“You may be a king or a little street sweeper, but sooner or later, you dance with the Reaper!” – Death
Sequels are often blamed and ridiculed for producing some of cinema’s very worst films, giving you more of the same of what their predecessor did so well. This is particularly true for comedies too, with Caddyshack II and Zoolander No.2 making a mockery of their original property by rinsing its content and repurposing it for a sequel, effectively making both films rather unfunny. Though, 30 years after its original release, it is remarkable quite how great Bill & Ted’s Bogus Journey, the sequel to their ‘Excellent Adventure’ in 1989, remains, bringing their endearing positivity and rock and roll enthusiasm to the depths of hell.
As bombastic and wacky as the original film, Bill & Ted’s Bogus Journey follows the radical duo’s journey into hell when a tyrant from the future creates evil android doubles to eliminate the lives of the titular characters in the past. Both Bill and Ted are killed at the hands of their android copycats and are sent to hell for their sins, though this doesn’t extinguish their zeal as they explore the underworld’s bogus landscape before making a deal with death himself to get out.
With a far darker tone than the upbeat Excellent Adventure that echoed with vibes of Robert Zemeckis’ 1985 film Back to the Future, Bill & Ted’s Bogus Journey took the series to totally new waters and as a result formed a strong sequel that didn’t piggy-back off the success of its predecessor. So different from the 1989 film, Stephen Herek, the director of the original Excellent Adventure, passed on the sequel, stating that he thought the script was “sort of mean-spirited” and “a parody of a parody.” Thankfully, however, screenwriters of the original film, Ed Soloman and Chris Matheson remained on board and stayed loyal to the essence of Bill and Ted whilst challenging them with a darker, stranger sequel which expanded their comedy capabilities.
Its success is reliant on the frenetic, upbeat tone that is persistently carried throughout the runtime, perpetuated by Bill & Ted’s fruitful relationship and the performances of both Keanu Reeves and Alex Winer in the lead roles. Despite being amidst his own most successful year in cinema, appearing in Kathryn Bigelow’s highly successful Point Break, alongside Gus Van Sant’s My Own Private Idaho, Reeves maintains a humble relationship with Winter, playing off his co-star perfectly for several moments of dim-witted comedy genius.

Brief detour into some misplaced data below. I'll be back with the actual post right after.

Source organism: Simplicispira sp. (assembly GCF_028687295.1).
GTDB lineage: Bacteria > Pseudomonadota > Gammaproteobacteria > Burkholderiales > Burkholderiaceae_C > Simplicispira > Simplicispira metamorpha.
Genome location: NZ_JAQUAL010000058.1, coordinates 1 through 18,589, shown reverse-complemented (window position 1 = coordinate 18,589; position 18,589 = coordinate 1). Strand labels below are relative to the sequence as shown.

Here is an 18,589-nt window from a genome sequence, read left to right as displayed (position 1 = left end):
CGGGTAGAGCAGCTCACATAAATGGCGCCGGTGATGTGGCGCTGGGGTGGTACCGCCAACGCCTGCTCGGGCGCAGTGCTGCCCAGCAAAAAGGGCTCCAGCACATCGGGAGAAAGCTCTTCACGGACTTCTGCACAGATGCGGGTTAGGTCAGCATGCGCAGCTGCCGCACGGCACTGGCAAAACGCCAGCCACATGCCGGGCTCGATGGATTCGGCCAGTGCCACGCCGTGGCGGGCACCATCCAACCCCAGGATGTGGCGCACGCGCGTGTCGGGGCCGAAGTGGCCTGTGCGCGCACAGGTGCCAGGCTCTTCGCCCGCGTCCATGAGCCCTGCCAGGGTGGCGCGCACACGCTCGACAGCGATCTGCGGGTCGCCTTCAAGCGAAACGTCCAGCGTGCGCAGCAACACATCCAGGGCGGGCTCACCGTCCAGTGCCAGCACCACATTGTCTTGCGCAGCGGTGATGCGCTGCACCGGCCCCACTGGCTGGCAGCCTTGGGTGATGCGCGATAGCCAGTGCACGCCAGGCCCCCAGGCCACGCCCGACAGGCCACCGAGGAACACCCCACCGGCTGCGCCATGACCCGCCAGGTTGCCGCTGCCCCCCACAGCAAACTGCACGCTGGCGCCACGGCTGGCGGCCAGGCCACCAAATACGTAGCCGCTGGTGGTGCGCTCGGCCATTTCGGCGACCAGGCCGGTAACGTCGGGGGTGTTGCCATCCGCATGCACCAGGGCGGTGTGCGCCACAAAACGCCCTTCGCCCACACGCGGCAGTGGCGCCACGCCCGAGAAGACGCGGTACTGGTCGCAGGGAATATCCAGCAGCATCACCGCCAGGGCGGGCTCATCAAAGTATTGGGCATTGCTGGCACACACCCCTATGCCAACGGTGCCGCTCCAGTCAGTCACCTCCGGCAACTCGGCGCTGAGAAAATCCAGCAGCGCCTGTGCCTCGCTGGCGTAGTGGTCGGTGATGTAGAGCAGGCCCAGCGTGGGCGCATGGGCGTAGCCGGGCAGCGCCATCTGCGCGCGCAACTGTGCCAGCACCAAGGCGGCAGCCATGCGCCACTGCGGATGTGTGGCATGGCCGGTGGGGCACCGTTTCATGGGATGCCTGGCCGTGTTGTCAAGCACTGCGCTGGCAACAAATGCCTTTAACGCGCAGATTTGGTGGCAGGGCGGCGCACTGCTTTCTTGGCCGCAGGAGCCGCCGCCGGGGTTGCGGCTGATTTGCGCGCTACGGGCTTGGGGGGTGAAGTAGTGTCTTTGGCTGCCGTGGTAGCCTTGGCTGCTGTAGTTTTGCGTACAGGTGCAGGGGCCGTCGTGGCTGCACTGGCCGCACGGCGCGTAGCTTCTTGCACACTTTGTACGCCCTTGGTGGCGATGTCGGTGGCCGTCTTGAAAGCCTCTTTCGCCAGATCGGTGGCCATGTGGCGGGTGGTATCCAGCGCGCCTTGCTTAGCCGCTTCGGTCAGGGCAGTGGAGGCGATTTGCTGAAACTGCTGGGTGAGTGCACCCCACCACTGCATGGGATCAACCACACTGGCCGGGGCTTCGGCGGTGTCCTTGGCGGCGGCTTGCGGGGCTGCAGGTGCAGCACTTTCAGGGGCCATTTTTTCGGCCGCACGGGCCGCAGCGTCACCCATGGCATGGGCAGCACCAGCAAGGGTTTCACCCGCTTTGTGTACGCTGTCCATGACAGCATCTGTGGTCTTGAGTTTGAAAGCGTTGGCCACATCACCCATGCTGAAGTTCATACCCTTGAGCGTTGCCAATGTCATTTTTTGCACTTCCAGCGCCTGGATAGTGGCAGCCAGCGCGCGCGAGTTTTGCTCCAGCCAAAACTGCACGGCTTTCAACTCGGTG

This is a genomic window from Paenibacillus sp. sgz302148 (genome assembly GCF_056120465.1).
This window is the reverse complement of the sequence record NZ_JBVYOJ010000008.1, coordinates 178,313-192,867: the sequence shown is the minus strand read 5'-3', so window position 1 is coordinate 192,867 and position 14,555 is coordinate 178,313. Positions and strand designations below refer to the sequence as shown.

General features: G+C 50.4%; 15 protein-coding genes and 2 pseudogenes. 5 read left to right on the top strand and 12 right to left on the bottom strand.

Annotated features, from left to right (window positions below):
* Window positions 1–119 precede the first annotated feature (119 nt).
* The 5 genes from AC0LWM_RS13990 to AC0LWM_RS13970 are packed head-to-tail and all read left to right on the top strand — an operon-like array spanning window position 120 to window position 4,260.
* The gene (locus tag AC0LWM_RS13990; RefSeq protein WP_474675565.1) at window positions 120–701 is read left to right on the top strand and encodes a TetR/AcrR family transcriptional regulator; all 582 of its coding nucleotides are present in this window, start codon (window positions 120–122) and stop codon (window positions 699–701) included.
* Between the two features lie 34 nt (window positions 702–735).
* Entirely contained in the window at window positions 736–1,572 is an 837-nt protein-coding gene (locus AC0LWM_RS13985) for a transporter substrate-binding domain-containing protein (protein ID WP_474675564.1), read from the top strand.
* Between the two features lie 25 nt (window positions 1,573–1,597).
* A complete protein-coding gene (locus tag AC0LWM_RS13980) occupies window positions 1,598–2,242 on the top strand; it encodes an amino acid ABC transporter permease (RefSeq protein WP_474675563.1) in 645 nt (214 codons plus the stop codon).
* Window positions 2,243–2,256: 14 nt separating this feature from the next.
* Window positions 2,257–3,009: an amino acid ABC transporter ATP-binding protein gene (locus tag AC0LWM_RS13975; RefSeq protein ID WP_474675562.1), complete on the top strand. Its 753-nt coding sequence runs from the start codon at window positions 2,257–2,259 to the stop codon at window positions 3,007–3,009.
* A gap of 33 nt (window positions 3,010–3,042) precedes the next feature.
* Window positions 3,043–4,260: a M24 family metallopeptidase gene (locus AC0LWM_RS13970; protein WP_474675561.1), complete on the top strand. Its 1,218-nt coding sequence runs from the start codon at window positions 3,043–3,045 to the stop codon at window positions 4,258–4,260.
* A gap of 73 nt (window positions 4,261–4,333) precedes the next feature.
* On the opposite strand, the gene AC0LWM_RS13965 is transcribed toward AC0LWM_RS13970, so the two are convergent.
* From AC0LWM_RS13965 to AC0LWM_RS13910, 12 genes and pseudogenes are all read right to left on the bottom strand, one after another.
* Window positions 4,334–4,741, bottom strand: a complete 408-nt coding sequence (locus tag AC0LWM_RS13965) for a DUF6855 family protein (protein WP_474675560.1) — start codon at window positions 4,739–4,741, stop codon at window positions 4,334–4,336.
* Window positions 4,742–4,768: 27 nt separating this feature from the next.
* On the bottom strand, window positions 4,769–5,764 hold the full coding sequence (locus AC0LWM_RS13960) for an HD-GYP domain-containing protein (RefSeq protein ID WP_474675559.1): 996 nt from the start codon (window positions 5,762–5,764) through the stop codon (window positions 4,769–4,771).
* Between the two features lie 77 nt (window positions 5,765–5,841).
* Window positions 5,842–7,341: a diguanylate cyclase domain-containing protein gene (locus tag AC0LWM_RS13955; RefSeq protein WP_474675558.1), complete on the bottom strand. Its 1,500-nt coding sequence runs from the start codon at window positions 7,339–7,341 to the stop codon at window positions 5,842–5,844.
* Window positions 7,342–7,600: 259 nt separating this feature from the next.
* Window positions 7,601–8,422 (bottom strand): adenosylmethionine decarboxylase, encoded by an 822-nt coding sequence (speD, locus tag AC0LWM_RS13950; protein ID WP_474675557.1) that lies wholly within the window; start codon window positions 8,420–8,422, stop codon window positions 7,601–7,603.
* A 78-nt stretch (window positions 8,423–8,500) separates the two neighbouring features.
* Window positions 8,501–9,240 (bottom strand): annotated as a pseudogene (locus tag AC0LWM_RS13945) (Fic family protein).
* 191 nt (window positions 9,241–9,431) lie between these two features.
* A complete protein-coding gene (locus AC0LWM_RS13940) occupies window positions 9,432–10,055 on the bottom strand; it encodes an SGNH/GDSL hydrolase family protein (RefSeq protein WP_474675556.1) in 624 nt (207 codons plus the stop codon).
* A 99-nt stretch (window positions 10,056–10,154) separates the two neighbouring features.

Their relationship grows only stronger when the eccentric character of rock and roller, Death is introduced, played by William Sadler of Die Hard II and Shawshank Redemption fame. “I had more fun doing Bill and Ted than I’ve ever had making anything I’ve ever shot,” Sadler recalls about his time on the set of Bogus Journey, proving a perfect fit to make up the heroic trio of figures. In perhaps the film’s strongest scene, Bill and Ted poke fun at Ingmar Bergman’s classic The Seventh Seal, playing a series of games with death, including Battleships, Cluedo and Twister, suggesting that the duo’s excellent adventure and bogus journey are far more intelligent than they may let on.
Strange and psychedelic, Bill & Ted’s Bogus Journey would help to form the icon of alternative culture that Keanu Reeves represents today, taking Ted’s signature bohemian attitude to many of his future roles, no less than the suave, eccentric John Wick. Though the legacy that both Bill & Ted leave is one that would help to mould the ‘Stoner Comedy’ sub-genre, led by laid-back characters with a passion for subversive subculture and hatred of ‘the man’. The essence of the films is simple, “Be Excellent To Each Other”.